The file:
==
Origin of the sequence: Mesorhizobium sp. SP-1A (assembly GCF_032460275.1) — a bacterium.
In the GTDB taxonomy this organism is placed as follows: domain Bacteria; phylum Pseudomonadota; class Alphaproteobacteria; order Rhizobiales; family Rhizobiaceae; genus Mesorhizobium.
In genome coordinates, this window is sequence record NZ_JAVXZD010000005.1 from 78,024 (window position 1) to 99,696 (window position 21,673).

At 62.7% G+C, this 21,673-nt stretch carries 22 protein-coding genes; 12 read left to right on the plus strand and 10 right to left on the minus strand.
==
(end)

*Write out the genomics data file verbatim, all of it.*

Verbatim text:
Origin of the sequence: Mesorhizobium sp. SP-1A (assembly GCF_032460275.1) — a bacterium.
In the GTDB taxonomy this organism is placed as follows: domain Bacteria; phylum Pseudomonadota; class Alphaproteobacteria; order Rhizobiales; family Rhizobiaceae; genus Mesorhizobium.
In genome coordinates, this window is sequence record NZ_JAVXZD010000005.1 from 78,024 (window position 1) to 99,696 (window position 21,673).

At 62.7% G+C, this 21,673-nt stretch carries 22 protein-coding genes; 12 read left to right on the plus strand and 10 right to left on the minus strand.